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Gary the Llama

What's the best way to connect my two classes?

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Alright, I'm making a simple dice game. I have a Dice class and a Player class. The Dice class has 3 die members, for the 3 die that the player can roll and re-roll when it's their turn. I need to keep track of whose turn it is and what they've rolled, so how do I do this? Do I pass a pointer to an object of the player into my Dice::Roll function? What's the best way - or at least, a hint in the right direction? int Dice::Roll(Player* p, Die d); How is this normally handled in OOP?

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If you need to keep track of what each player rolls, maybe you could add a member to your player class that stores their current roll.

For the dice roll function, I'd just create a function that returns an integer value.


int Dice::Roll(void);



This isn't the only way to do it, and might not be the best way to handle it. I hope it helps you out though.

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"Dice::Roll(Player* p, Die d)" is kind of weird. Why is it in the Dice object? Why does the Dice object need to know anything about the Player object?

Depending on what Roll exactly does (which I'm not sure), what I would probably do is have a GameLogic object, and the GameLogic calls Dice.Roll and Player.whatever.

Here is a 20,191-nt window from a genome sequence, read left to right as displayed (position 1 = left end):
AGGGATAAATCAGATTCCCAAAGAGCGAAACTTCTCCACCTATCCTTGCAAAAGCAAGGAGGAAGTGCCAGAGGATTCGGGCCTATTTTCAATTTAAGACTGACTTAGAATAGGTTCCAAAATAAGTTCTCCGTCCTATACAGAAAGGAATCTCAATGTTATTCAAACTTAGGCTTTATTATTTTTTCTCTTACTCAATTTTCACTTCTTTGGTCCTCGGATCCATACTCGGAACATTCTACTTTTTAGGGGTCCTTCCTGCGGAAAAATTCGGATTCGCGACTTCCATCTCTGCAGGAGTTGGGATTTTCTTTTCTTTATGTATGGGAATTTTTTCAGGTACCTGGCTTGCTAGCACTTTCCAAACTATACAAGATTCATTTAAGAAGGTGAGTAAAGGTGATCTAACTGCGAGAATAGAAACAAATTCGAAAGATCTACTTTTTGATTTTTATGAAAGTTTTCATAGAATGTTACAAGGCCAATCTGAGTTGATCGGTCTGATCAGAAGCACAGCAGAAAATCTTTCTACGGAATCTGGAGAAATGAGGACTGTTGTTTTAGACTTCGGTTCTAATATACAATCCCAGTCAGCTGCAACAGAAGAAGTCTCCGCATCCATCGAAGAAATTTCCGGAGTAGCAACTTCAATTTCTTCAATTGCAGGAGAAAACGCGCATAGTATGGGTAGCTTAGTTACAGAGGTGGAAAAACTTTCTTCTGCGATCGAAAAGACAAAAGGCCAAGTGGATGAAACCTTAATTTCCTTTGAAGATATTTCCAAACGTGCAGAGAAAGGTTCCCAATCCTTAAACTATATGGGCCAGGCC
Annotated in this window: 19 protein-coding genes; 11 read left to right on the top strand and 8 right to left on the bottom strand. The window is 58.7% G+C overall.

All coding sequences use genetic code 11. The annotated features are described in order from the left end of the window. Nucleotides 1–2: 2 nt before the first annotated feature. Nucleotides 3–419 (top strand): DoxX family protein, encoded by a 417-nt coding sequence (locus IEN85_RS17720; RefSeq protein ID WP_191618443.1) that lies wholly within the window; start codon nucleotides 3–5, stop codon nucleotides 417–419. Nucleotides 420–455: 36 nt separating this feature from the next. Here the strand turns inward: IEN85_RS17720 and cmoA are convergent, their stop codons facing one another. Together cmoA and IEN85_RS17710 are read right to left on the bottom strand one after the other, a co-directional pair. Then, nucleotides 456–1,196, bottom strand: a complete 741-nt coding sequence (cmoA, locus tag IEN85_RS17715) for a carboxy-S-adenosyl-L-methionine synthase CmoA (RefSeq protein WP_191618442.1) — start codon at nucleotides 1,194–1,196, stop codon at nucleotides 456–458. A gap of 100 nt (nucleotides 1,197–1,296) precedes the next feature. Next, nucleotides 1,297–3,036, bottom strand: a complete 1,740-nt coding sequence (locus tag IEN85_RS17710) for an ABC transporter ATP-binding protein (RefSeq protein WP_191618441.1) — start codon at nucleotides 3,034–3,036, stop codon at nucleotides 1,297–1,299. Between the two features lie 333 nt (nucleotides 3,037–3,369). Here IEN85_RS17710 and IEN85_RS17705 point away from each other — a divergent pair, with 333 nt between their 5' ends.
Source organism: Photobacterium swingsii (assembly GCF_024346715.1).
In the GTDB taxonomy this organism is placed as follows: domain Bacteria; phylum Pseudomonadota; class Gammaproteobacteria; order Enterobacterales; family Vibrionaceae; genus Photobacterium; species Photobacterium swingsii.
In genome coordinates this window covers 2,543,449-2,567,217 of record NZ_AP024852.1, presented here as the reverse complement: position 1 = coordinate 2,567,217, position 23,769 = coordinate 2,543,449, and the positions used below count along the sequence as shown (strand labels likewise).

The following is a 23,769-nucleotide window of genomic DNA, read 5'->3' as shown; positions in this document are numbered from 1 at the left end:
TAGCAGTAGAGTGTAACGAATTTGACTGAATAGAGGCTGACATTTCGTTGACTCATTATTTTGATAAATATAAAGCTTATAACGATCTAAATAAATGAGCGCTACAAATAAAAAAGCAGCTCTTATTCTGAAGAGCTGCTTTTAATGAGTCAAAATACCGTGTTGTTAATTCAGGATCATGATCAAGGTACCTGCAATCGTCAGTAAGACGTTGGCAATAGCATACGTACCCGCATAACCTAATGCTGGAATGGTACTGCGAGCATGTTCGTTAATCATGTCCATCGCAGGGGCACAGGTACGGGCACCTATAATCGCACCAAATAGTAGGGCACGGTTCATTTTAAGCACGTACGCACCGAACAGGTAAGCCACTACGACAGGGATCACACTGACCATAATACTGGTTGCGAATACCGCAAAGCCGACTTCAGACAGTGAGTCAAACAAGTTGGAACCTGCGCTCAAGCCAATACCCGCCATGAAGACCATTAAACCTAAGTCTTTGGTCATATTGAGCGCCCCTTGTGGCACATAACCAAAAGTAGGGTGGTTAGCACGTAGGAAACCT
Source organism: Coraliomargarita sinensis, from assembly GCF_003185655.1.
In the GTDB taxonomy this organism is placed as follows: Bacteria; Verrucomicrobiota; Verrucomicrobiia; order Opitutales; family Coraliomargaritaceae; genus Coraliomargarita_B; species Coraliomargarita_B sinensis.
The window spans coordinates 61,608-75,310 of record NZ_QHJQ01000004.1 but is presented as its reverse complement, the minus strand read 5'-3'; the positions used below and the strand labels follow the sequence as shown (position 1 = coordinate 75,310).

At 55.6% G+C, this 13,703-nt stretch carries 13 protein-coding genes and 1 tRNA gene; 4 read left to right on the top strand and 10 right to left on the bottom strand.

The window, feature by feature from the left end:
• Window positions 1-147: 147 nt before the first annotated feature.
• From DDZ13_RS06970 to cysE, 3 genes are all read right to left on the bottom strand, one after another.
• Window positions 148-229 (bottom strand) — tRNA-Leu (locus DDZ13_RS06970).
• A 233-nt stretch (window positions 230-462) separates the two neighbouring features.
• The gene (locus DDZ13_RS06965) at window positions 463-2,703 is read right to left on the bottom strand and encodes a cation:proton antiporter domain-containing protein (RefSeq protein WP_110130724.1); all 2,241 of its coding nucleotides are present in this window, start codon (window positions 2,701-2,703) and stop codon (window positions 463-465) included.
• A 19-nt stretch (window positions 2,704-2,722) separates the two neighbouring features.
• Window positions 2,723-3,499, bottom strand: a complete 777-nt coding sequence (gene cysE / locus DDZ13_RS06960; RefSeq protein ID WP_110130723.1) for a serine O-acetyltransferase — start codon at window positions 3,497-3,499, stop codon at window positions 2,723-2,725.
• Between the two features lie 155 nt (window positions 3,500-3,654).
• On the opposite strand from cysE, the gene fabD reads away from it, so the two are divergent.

Or I could see it working where the Player object has game logic on it, and the Player object might use a Dice object (like if there was a CreateNewPlayer function on player, and it had to use dice to randomize stats)

But giving the Dice object responsiblitity over updating the Player is kind of backwards I think.

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You could discuss what is 'the right way' to do it until the cows come home so don't worry about that too much. I'd probably ensure that the Dice class simply has a function that, when called, will roll a random number and return it immediately. The Player class will keep a record of what they rolled previuosly and multiple rolls will simply be done by calling it multiple times (there's no need for the code to actually roll three seperate dice).

Anyway, like I say don't worry too much about the right way but that would make sense to me - the player takes care of remembering their previous rolls and the dice simply generates a random number on request.

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Quote:
Original post by ghosted
You could discuss what is 'the right way' to do it until the cows come home so don't worry about that too much. I'd probably ensure that the Dice class simply has a function that, when called, will roll a random number and return it immediately. The Player class will keep a record of what they rolled previuosly and multiple rolls will simply be done by calling it multiple times (there's no need for the code to actually roll three seperate dice).

Anyway, like I say don't worry too much about the right way but that would make sense to me - the player takes care of remembering their previous rolls and the dice simply generates a random number on request.


This makes perfect sense to me. And yeah, my Dice::Roll() call does just return a random number. I'll just have my Player class remember it. Thanks!

One more (related) question. Where does game logic go? Do I make a Rules class that checks for win victories? (That's what I've been thinking about.)

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Put game logic in a Game class. Generally your classes will either reflect entities (eg. dice, players), systems (game, graphics), or the interface (keyboard, network). This is just a vague categorisation though: object orientation is there to serve you, not the other way around. I tend to do whatever works first, and clean it up later. With experience, your first attempts will get more and more like your final attempts, but don't worry too much to begin with.